But the Betjeman 2nd ed is still the best; Jenkins should retire whimpering into a corner.

  3. I would guess that this was pitched as a coffee table book and never really intended as a guide. Much more likely to be bought as a gift?

    Why not try for Kickstarter and do your own idosyncratic guide? Curches I chanced upon and found delightful?

  4. I have never used Jenkins, and rely on Pevsners, RCHM volumes (where published), VCHs (ditto), county histories and the occasional creditable local production (since you have mentioned the Broads in your latest post, this would be Mortlock’s Norfolk volume) or, if all else fails, Glynne. However, it is surprising how many parish churches have a copy of ETBC.

    I have two issues with Jenkins. The first is his great commercial success. This, and the sometimes excessive influence of Pevsners, might have an undue bearing on some of the decisions made by the SAC. It seems that a positive write-up (or, alternatively, a write-down) in Jenkins or in the relevant Pevsner, can tip the balance away from a vesting in the CCT or FFC and towards outright privatisation, by means of a commercial or – worse – residential vesting. I write this with some misgiving, since there are, of course, several distinguished scholars on the SAC and the Pastoral Division does get erudite people to undertake surveys of threatened churches (though I sometimes think the SAC looks at a church building in a one or two dimensional sense – concentrating on a limited range of aesthetic criteria at the expense of provenance or historical/community association: how else could the recent transfers of Saxby in Leicestershire, Wolferlow in Herefordshire, Warwick-on-Eden in Cumberland, Astwood in Buckinghamshire, Castle Eden in Co. Durham, Upper Gravenhurst in Bedfordshire, etc., to residential use be justified?). How many of these churches might have survived if they had received a positive write-up in ETBC?

    Although you have slated the purple prose and the seemingly capricious grading of buildings, the second issue I have is the reductive way in which buildings are sometimes assessed and the faith element is downgraded, even deprecated. Here it should be noted that Jenkins’ father, Daniel (1914-2002) was a very eminent URC minister (a protege of Reinhold Niebuhr), who migrated from hardscrabble Dowlais in Glamorgan to genteel Oxted in Surrey; I wonder whether Jenkins inherited a certain impatience with internal church affairs and sectarianism from his ecumenically-minded father, whilst rebelling against his father by means of an avowed unbelief. Here I think Clifton-Taylor – who had no faith whatever – was also an influence, and I suspect that some of what we see in ETBC and in Jenkins’ public pronouncements about the future of church buildings bears the mark of numerous visits to Clifton-Taylor in Kensington before 1985. There is certainly an epater les bourgeois tendency in some of his wider writing which, of course, is often by no means a bad thing. It should also be noted that Jenkins served on the Taylor review about the future of parish churches, commissioned by the Osborne Treasury (which was released to no fanfare immediately before Christmas 2017), and is a trustee of the CCT, so his views presumably still have a very direct bearing on the formation of policy relating to church buildings.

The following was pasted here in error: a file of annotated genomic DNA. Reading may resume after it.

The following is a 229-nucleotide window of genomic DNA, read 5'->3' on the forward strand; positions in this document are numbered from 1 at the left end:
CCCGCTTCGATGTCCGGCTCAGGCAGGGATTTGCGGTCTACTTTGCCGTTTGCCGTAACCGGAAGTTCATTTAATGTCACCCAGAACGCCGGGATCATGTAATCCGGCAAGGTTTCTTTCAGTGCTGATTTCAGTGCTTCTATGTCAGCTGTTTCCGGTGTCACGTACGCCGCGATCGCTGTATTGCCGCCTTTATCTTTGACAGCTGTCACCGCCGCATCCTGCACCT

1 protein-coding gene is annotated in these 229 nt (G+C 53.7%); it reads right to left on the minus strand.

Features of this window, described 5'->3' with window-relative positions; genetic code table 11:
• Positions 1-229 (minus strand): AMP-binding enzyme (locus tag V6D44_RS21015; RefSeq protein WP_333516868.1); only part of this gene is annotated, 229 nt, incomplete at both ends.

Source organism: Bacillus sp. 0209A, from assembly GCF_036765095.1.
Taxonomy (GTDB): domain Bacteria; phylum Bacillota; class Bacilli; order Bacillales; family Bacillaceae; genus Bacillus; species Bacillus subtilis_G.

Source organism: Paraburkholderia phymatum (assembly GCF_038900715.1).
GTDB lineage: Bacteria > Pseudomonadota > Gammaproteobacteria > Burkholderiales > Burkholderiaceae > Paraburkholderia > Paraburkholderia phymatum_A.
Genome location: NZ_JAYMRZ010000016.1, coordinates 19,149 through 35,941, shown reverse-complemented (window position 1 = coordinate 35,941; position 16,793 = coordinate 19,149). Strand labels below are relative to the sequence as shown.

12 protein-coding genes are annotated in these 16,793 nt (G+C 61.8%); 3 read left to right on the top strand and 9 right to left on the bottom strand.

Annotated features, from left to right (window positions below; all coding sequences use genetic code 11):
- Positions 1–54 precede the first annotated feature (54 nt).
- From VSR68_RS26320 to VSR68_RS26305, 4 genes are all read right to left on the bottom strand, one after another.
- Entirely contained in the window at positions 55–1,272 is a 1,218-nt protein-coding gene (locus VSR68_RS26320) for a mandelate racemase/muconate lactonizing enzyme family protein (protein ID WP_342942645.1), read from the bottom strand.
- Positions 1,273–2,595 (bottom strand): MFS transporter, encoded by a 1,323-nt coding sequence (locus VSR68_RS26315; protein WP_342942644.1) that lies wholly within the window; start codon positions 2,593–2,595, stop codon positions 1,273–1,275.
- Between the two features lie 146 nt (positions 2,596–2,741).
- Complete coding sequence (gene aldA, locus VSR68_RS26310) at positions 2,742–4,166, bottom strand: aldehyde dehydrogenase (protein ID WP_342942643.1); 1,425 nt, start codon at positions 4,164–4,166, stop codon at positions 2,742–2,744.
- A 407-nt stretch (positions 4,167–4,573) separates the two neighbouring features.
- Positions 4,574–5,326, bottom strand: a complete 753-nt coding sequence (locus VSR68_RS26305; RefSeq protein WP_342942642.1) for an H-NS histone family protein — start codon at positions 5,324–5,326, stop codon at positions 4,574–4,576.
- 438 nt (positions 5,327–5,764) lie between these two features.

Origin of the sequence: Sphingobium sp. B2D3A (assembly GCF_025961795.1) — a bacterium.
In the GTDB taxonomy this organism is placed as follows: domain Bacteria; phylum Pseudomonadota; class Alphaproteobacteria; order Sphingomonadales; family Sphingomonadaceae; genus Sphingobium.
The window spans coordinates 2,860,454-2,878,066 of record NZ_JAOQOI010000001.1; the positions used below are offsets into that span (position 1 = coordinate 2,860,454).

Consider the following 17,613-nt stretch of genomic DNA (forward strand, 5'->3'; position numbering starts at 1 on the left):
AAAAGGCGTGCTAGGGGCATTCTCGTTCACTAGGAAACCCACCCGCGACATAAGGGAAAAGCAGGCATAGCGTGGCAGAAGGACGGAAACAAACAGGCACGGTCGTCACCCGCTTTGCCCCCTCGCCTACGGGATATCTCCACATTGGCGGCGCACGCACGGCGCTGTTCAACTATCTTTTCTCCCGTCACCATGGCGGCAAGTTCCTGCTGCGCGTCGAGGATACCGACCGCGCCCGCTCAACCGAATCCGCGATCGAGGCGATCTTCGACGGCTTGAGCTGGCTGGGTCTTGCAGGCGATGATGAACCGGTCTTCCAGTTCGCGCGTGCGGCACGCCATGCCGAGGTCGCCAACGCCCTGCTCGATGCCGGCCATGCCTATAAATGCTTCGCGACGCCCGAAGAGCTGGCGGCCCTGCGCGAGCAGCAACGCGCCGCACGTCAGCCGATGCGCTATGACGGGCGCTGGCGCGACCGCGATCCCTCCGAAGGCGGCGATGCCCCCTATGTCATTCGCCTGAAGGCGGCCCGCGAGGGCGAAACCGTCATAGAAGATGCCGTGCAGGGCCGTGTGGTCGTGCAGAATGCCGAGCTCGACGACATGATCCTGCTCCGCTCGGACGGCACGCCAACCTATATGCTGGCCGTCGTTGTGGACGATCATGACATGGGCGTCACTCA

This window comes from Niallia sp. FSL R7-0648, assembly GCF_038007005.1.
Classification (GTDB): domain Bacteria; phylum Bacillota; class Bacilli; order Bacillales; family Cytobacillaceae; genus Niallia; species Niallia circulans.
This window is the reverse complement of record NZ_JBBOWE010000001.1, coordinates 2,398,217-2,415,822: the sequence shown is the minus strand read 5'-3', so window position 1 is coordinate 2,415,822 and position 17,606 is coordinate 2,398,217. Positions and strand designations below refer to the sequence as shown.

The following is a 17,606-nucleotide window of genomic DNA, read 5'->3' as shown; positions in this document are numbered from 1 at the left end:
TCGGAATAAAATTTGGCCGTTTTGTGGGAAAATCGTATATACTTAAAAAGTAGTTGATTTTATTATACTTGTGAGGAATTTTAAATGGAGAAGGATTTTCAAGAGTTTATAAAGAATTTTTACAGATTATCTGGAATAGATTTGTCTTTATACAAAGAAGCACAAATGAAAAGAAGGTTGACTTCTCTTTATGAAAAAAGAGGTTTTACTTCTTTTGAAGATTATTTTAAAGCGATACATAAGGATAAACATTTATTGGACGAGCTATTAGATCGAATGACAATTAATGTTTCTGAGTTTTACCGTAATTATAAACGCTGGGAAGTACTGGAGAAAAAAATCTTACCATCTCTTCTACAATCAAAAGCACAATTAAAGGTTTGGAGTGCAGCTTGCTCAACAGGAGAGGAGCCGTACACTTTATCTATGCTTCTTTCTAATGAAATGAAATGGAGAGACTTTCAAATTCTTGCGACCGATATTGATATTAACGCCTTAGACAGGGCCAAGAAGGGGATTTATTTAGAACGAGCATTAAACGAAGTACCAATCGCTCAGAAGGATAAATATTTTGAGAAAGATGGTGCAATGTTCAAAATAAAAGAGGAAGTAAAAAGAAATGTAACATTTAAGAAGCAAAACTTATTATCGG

Since you have mentioned Clifton-Taylor a couple of times, I wonder whether you might contemplate producing another of your excellent essays: on English Parish Churches as Works of Art, The Cathedrals of England, The Pattern of English Building, etc. These certainly had a considerable influence on me several decades ago (as did his TV programmes, including Casson’s ‘Spirit of the Age’; for many millions of viewers he did for architectural history what his contemporary, W. G. Hoskins, did for landscape history). Very many thanks.

    • Parish Churches as Works of Art is a really frustrating book. It doesn’t really work at all. I’m not sure really what he was trying to do with it. Clifton-Taylor is just so finicky it’s hard to believe him ever being satisfied, but as I say, at least he’s consistent. Cathedrals of England is really useful for the plans at the back and I use that a lot for a quick run down. Pattern of English Building is useful but I wish it was in colour!

      I’d never do anything like this with Clifton-Taylor because he’s just too professional. Also I hear he was a pretty nice man too.

      Other facts interesting thank you. I do think this reductive approach is a problem for listing/guardianship. Jenkins’ judgements are taken by committees to prove significance when they really don’t because I really do think the 1000 is like two thirds filler.

Comments are closed.